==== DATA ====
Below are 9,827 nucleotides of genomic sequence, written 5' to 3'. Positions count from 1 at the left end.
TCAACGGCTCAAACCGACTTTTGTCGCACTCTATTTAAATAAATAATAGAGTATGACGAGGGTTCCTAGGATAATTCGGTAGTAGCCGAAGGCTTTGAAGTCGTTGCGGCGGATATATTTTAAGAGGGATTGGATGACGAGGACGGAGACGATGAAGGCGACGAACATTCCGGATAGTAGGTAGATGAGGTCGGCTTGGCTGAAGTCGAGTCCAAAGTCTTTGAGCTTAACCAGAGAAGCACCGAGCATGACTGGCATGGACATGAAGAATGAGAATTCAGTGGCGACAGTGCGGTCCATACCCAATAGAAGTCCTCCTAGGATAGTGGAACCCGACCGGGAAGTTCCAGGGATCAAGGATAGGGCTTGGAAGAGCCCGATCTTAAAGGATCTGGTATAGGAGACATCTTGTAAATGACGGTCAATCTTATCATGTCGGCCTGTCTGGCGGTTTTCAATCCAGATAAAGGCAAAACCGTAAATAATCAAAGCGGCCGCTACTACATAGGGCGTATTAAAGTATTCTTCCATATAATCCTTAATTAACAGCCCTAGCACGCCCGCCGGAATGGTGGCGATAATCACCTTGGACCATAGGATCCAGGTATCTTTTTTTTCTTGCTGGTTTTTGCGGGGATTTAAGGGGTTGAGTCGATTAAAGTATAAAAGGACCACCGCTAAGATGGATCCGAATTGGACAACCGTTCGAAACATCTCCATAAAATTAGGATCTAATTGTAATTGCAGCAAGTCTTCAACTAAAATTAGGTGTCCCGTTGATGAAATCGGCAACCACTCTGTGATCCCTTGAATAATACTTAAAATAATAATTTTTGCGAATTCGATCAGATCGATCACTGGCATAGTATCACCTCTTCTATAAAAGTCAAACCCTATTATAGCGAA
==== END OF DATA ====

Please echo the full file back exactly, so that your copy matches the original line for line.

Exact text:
Below are 9,827 nucleotides of genomic sequence, written 5' to 3'. Positions count from 1 at the left end.
TCAACGGCTCAAACCGACTTTTGTCGCACTCTATTTAAATAAATAATAGAGTATGACGAGGGTTCCTAGGATAATTCGGTAGTAGCCGAAGGCTTTGAAGTCGTTGCGGCGGATATATTTTAAGAGGGATTGGATGACGAGGACGGAGACGATGAAGGCGACGAACATTCCGGATAGTAGGTAGATGAGGTCGGCTTGGCTGAAGTCGAGTCCAAAGTCTTTGAGCTTAACCAGAGAAGCACCGAGCATGACTGGCATGGACATGAAGAATGAGAATTCAGTGGCGACAGTGCGGTCCATACCCAATAGAAGTCCTCCTAGGATAGTGGAACCCGACCGGGAAGTTCCAGGGATCAAGGATAGGGCTTGGAAGAGCCCGATCTTAAAGGATCTGGTATAGGAGACATCTTGTAAATGACGGTCAATCTTATCATGTCGGCCTGTCTGGCGGTTTTCAATCCAGATAAAGGCAAAACCGTAAATAATCAAAGCGGCCGCTACTACATAGGGCGTATTAAAGTATTCTTCCATATAATCCTTAATTAACAGCCCTAGCACGCCCGCCGGAATGGTGGCGATAATCACCTTGGACCATAGGATCCAGGTATCTTTTTTTTCTTGCTGGTTTTTGCGGGGATTTAAGGGGTTGAGTCGATTAAAGTATAAAAGGACCACCGCTAAGATGGATCCGAATTGGACAACCGTTCGAAACATCTCCATAAAATTAGGATCTAATTGTAATTGCAGCAAGTCTTCAACTAAAATTAGGTGTCCCGTTGATGAAATCGGCAACCACTCTGTGATCCCTTGAATAATACTTAAAATAATAATTTTTGCGAATTCGATCAGATCGATCACTGGCATAGTATCACCTCTTCTATAAAAGTCAAACCCTATTATAGCGAA